Fire suppression fueled California’s destructive 2020 blazes, study says

Two charred cars, one of which is overturned, sit on a road in Brush Creek, Calif.
A car sits charred and overturned on Bald Rock Road in the aftermath of the Bear fire on Sept. 10, 2020, in Brush Creek in Northern California.
(Brian van der Brug / Los Angeles Times)

The 2020 wildfires that incinerated a record 4.3 million acres in California harken to centuries past when huge swaths of the state burned annually, researchers have found, but today’s climate-driven conflagrations are far more destructive to the environment and human health.

“California is in for a very smoky future, and the continued resilience and even persistence of numerous terrestrial ecosystems is not assured,” concluded a new study published in the journal Global Ecology and Biogeography.

The state’s Mediterranean climate, with its normally wet winters and dry, hot summers, has primed California to burn throughout its history. Before colonization, though, such wildfires helped keep the state’s vast forests healthy by burning underbrush and triggering trees to release their seeds, according to scientists.


The 2020 wildfires marked a turning point. Fires burned 4.2% of the state that year, about the acreage annually consumed by fire before European and American settlement. But a century of fire suppression has left California with what the researchers call a “massive fire deficit” as forests become choked with trees and undergrowth.

The payback in 2020 was devastating. All that fuel, rising temperatures, drought and high winds dramatically increased the intensity and speed of wildfires, which burned 2.2 times more land than the previous record set only two years earlier.

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May 4, 2022

Firefighting costs neared $2.1 billion and the wildfires caused $19 billion in economic losses and 33 deaths. Fires burning hundreds of miles away blanketed the heavily populated San Francisco Bay Area in a layer of toxic smoke so thick it turned the sky an apocalyptic shade of orange. Scientists expect exposure to particulate matter in the smoke to lead to thousands of premature deaths over time.

“It’s a return to the past and a harbinger of the future,” said wildfire expert Hugh Safford, the lead author of the paper and a researcher at UC Davis. “I don’t think you can get away from this strong inertia of forests burning.”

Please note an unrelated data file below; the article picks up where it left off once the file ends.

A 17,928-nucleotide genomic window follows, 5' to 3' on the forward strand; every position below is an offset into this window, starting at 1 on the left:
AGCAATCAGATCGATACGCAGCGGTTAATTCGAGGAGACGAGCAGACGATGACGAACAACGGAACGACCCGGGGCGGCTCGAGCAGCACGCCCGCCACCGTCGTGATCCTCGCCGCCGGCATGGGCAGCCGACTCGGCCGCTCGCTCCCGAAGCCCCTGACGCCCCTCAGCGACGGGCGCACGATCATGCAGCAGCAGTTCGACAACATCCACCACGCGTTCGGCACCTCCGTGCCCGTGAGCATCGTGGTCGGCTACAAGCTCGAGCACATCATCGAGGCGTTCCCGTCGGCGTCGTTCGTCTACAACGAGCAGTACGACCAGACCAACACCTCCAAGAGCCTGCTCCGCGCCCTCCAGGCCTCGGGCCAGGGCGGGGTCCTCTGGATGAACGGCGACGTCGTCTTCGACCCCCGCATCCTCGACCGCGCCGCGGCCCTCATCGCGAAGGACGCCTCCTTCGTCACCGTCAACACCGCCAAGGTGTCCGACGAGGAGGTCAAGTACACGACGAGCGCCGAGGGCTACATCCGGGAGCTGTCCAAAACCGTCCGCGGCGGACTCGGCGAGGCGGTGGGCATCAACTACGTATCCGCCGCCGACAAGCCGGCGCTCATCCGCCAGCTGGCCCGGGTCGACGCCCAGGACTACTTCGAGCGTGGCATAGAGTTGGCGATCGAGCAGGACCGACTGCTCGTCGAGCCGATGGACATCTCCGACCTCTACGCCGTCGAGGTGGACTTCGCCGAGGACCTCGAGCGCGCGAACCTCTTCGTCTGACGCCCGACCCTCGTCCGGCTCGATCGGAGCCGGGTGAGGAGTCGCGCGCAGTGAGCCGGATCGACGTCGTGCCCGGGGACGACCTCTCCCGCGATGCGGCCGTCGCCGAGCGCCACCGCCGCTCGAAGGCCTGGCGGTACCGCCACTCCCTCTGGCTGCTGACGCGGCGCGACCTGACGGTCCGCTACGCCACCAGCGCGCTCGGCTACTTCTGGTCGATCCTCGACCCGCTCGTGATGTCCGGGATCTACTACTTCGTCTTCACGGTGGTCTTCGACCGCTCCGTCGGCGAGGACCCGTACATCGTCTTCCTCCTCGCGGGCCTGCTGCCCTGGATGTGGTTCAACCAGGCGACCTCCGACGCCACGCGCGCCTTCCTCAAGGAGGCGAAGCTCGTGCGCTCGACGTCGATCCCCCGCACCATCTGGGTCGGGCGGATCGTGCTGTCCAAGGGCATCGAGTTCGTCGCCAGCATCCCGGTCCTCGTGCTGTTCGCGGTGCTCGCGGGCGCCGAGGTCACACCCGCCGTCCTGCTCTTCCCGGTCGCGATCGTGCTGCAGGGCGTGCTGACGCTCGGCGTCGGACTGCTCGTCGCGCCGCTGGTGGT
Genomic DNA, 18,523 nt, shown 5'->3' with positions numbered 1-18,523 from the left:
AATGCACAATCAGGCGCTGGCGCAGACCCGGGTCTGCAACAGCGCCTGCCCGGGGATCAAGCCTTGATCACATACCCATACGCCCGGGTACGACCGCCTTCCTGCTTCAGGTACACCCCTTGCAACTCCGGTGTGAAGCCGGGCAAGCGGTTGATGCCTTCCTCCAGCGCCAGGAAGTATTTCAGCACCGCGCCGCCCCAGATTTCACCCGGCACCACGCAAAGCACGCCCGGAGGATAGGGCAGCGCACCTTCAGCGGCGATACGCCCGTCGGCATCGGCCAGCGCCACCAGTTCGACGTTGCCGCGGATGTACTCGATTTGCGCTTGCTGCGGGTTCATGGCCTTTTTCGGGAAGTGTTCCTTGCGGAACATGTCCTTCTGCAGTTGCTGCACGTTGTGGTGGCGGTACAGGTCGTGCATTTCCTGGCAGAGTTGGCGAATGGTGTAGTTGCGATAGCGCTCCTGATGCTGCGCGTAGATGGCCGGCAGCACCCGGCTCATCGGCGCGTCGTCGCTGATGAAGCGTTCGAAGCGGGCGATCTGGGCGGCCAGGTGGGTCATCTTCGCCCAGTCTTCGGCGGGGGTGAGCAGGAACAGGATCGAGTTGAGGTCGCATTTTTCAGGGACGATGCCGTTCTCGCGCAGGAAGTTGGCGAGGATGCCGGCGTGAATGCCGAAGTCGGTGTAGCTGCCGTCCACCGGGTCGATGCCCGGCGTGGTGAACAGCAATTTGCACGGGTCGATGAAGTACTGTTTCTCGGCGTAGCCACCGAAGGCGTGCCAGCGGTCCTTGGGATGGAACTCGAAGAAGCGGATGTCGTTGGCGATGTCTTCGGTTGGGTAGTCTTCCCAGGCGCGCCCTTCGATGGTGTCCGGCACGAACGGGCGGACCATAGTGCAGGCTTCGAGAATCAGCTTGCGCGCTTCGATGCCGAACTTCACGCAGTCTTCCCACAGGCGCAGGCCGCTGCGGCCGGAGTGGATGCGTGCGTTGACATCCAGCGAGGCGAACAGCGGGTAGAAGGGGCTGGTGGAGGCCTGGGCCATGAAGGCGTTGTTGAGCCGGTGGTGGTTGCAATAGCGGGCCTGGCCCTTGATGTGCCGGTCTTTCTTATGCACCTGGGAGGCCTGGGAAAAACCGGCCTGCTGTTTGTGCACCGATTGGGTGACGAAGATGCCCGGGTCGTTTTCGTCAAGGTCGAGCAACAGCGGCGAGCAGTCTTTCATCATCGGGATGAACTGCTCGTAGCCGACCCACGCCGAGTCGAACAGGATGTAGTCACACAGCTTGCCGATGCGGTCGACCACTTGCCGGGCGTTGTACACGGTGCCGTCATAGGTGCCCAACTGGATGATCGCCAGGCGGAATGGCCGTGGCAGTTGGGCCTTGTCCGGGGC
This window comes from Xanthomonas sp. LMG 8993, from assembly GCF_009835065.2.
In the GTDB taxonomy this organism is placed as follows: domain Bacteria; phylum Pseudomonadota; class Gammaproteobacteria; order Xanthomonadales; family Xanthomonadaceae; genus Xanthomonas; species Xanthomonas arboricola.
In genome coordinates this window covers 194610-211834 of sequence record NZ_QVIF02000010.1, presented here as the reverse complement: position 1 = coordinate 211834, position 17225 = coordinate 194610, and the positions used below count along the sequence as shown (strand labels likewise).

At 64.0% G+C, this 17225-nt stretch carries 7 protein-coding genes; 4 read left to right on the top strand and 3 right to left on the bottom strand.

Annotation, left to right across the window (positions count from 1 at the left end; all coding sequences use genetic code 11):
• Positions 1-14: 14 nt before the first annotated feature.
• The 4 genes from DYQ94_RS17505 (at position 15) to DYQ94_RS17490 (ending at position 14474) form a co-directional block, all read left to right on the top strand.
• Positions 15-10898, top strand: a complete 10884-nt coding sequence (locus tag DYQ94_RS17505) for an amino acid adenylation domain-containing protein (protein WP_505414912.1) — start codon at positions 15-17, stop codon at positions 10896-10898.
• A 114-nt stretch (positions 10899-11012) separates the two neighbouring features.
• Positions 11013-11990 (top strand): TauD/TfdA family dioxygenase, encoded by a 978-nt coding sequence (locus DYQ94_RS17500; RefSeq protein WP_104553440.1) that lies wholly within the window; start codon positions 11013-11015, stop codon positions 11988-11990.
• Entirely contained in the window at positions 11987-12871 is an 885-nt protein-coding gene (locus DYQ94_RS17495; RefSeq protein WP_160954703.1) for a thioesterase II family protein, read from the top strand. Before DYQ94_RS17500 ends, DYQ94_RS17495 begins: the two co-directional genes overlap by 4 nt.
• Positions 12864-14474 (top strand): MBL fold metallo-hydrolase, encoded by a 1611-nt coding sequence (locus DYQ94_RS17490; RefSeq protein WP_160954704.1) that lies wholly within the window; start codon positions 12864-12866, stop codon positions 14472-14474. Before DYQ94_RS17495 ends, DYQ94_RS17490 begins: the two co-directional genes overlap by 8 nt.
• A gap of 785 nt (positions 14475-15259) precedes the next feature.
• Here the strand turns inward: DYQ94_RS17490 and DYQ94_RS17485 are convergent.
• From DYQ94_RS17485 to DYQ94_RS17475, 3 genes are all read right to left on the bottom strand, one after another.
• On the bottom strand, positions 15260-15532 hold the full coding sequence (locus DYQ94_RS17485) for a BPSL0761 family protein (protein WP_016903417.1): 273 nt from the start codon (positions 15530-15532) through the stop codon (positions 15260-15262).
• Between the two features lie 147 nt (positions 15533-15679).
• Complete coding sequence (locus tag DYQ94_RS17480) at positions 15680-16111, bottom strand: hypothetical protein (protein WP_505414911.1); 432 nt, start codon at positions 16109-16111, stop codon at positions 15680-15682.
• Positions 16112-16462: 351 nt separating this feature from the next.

The researchers correlated the severity of wildfires in 2020 with how much time had lapsed since forests and chaparral last burned. In many cases, forests had not burned for more than a century, and as a result the fierceness of the fires destroyed so many trees that some woodland ecosystems may not recover.

“We’re going to be transitioning into dryland-type ecosystems that are dominated by shrublands, and grasslands,” said Safford, a retired U.S. Forest Service ecologist. “In 50 to 60 years, Northern California could look like parts of Southern California if we keep going in this direction.”


“In 50 to 60 years, Northern California could look like parts of Southern California if we keep going in this direction.”

— Hugh Safford, University of California, Davis researcher and lead author of the paper

Climate change has set the trajectory of more widespread wildfires in California and experts expect a record-breaking drought, diminishing snowpack and heat waves to make for a potentially catastrophic wildfire season this summer.

The researchers called for a change in government strategy that has long focused on reducing the amount of land burned by wildfires. Instead, they said, the priority should be on lessening the severity of fires and restoring ecosystems of burned areas.

That would require a huge investment in thinning overgrown forests that fuel out-of-control wildfires while under the right conditions, letting fires burn in wilderness areas that are inaccessible due to steep terrain.

“We know what to do,” said Safford. “We’ve known for 60 years that fire is an escapable and integral part of these ecosystems.”